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Plant J. 2006 Jan;45(2):275-91.

Using 'mute' plants to translate volatile signals.

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Department of Molecular Ecology, Max Planck Institute for Chemical Ecology, Hans-Knöll-Str. 8, D-07745 Jena, Germany.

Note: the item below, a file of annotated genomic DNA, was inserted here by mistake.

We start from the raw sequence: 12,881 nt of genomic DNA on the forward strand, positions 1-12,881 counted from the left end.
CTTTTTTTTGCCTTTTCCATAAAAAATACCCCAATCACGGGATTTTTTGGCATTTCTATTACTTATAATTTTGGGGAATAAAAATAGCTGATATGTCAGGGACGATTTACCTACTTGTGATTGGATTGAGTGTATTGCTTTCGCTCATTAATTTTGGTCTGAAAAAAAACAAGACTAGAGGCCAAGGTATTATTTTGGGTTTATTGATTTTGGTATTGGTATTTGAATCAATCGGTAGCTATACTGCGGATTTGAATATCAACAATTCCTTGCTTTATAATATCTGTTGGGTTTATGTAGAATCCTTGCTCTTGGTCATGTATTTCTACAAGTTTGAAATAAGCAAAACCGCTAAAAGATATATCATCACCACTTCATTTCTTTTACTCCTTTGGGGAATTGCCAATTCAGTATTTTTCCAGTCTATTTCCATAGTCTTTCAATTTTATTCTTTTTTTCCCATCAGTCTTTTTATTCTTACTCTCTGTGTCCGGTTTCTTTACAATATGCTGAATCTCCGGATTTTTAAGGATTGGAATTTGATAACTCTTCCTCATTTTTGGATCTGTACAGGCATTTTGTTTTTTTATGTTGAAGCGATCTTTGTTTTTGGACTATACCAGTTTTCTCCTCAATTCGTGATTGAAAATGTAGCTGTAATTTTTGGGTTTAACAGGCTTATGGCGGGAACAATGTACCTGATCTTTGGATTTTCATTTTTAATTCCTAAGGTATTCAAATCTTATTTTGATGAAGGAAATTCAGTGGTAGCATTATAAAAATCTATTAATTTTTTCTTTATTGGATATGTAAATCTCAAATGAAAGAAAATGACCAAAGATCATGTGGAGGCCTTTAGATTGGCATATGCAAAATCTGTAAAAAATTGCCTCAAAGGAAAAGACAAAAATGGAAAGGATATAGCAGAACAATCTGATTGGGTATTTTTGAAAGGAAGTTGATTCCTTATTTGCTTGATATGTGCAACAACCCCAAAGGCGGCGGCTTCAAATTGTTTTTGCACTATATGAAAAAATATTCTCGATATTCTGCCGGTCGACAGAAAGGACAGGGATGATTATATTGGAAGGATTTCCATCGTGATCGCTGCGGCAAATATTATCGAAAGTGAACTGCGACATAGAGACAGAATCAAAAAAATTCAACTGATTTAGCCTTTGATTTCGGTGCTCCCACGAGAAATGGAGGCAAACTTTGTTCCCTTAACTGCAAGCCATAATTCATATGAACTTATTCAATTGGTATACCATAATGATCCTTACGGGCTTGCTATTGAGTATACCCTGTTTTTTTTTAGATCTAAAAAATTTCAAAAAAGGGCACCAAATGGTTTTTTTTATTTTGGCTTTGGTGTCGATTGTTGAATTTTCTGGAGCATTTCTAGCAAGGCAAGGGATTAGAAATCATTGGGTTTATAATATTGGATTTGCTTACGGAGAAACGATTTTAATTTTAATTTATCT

When attacked by herbivores, plants release volatile organic compounds (VOCs) that attract natural enemies of the herbivores and function as indirect defenses. Whether or not neighboring plants 'eavesdrop' on these VOCs remains controversial because most studies use unrealistic experimental conditions and VOC exposures. In order to manipulate exposures of wild-type (WT) Nicotiana attenuata'receiver' plants, we elicited transformed 'emitter' plants, whose production of herbivore-induced C6 green leaf volatiles (GLVs) or terpenoid volatiles was genetically silenced, and placed them up-wind of WT 'receiver' plants in open-flow experimental chambers. We compared the transcriptional and secondary metabolite defense responses of WT receiver plants exposed to VOCs from these transgenic emitter plants with those of plants exposed to VOCs from WT emitter plants. No differences in the constitutive accumulation of defense metabolites and the signal molecule jasmonic acid (JA) were found. Additional elicitation of receiver plants revealed that exposure to WT, GLV-deficient and terpenoid-deficient volatile blends did not prime induced defenses, JA accumulation, or the expression of lipoxygenase 3 (NaLOX3), a gene involved in JA biosynthesis. However, exposure to wound- and herbivore-induced VOCs significantly altered the transcriptional patterns in receiver plants. We identified GLV-dependent genes by complementing the GLV-deficient volatile blend with a mixture of synthetic GLVs. Blends deficient in GLVs or cis-alpha-bergamotene regulated numerous genes in receiver plants that did not respond to the complete VOC blends of WT emitters, indicating a suppressive effect of GLVs and terpenoids. Whether these transcriptional responses translate into changes in plant fitness in nature remains to be determined.

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